It’s the day after Christmas and, if I am being honest, I am glad this December is coming to an end. I have struggled a lot this month. It feels like everything I have put my hands to or planned has not worked out as I imagined it would. That mixed with a year of deep disappointment has weighed on me. Don’t get me wrong, we have been blessed immensely, and it doesn’t take me long to come up with a list of things to be thankful for. I can see God’s fingerprints all over our days. However, it feels like all the big things we have prayed for all year are still unanswered. We are still contending for all the same things we were contending for at the start of the year. While I see growth in our lives and while I am still very confident that God will come through for us (I Remain Confident), I am also very tired.
Every year, many Christians celebrate “advent”, typically starting December 1 and ending on December 24. This is a season where the church stops and focuses on a season that is all about expectantly waiting for a Savior. Like many others, I started a special study designed to help me slow down and behold the Father and all the promises this season held.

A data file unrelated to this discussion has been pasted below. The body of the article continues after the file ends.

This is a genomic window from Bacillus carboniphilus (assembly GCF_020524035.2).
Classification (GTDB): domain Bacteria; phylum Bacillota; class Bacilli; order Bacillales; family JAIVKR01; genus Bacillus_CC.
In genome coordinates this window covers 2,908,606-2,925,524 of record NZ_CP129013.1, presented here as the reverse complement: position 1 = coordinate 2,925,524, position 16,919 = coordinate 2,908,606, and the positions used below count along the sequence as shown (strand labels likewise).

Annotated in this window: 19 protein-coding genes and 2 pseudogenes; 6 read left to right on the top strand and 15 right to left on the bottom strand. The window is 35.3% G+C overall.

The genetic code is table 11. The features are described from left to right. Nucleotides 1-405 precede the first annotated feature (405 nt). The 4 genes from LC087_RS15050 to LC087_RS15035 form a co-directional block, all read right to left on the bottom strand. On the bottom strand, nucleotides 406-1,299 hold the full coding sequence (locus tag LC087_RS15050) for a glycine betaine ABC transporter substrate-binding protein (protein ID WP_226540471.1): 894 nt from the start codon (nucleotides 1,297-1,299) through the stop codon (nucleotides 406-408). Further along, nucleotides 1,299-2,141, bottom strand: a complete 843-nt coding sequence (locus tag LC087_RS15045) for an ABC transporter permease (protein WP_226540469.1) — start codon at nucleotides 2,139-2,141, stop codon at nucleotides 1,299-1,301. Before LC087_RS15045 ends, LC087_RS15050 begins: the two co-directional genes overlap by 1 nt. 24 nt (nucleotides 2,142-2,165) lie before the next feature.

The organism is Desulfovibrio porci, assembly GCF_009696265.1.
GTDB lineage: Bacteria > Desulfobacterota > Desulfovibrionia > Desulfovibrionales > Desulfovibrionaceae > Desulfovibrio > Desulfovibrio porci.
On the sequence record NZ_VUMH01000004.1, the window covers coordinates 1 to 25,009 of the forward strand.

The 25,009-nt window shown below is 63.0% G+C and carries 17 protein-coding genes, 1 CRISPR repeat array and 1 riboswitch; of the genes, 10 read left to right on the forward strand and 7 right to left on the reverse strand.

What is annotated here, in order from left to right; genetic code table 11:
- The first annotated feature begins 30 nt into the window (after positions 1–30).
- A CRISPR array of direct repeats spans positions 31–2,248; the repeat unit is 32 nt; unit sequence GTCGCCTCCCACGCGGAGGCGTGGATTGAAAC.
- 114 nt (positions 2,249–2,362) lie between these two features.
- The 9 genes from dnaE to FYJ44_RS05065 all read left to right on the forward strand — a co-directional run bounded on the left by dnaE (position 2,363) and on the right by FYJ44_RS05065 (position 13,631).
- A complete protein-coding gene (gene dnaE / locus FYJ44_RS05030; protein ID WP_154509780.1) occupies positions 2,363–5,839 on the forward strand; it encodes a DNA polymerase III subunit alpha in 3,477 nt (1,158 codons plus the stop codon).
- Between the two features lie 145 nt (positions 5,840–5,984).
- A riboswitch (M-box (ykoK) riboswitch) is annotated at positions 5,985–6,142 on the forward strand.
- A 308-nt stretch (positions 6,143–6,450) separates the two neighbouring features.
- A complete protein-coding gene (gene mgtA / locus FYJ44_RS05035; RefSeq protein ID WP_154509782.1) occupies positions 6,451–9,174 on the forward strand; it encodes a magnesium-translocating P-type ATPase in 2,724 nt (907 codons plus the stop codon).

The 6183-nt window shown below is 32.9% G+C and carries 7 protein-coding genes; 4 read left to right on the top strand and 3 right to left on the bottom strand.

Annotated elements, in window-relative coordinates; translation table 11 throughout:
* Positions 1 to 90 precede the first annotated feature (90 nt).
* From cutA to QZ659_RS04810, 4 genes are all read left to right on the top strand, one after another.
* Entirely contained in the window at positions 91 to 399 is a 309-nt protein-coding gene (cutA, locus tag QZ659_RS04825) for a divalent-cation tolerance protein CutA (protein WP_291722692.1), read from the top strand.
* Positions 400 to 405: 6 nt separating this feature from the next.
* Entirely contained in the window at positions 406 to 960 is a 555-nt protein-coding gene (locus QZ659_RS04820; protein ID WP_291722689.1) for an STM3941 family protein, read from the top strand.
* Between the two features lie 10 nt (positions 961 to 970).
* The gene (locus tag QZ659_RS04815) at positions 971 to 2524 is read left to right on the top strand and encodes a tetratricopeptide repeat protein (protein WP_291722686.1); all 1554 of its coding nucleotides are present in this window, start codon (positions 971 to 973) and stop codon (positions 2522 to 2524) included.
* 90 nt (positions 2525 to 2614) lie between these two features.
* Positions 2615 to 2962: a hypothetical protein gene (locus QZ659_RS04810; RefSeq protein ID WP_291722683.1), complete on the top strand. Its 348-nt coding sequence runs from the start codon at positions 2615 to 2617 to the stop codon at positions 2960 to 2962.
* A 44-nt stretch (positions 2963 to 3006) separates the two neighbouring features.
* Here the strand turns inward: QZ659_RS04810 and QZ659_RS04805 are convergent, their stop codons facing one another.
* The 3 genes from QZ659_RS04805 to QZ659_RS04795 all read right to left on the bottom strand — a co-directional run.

When I think of Advent, I typically think of spending a lot of time in Isaiah. Beautiful descriptive promises are found in Isaiah. The promise of a child. The promise of a savior. One of my favorite verses is found in Isaiah 9:6-7a. It says this in the English Standard Version (ESV) :
“For to us a child is born, to us a son is given; and the government shall be upon his shoulder, and his name shall be called Wonderful Counselor, Mighty God, Everlasting Father, Prince of Peace. Of the increase of his government and of peace there will be no end…..”
In years past, I have loved focusing on Jesus as the Wonderful Counselor, Mighty God, Everlasting Father and Prince of Peace. I love the promise that His peace will never end. I have sat in that promise so many times. I love Isaiah because it doesn’t just promise the Savior’s arrival, but the book promises exactly how the Savior would come and how He would save us. It’s a book full of hope and promises.
So, on December 1, I sat down with my study ready to dig into Isaiah and uncover new gems I hadn’t seen before. Imagine my surprise, when the study didn’t start with Isaiah but with Genesis. Friends, I am not even half way done with the study. It’s not because I wasn’t faithful, it’s because in one of the very first days of the study, I realized something I had never seen before and I have been camping in it ever since.
I was raised in the church and have read Genesis more times than I can count, but I was surprised to see Isaiah wasn’t the first time the children of God were promised a Savior. The Father made a promise in the very beginning to Adam and Eve that one of their offspring would crush Satan (Genesis 3:15). Friends, I don’t know if you are seeing this like I did, but the Father created the earth, Adam and Eve sinned and then the wait for our savior immediately began. The Father always had our redemption in His heart and mind.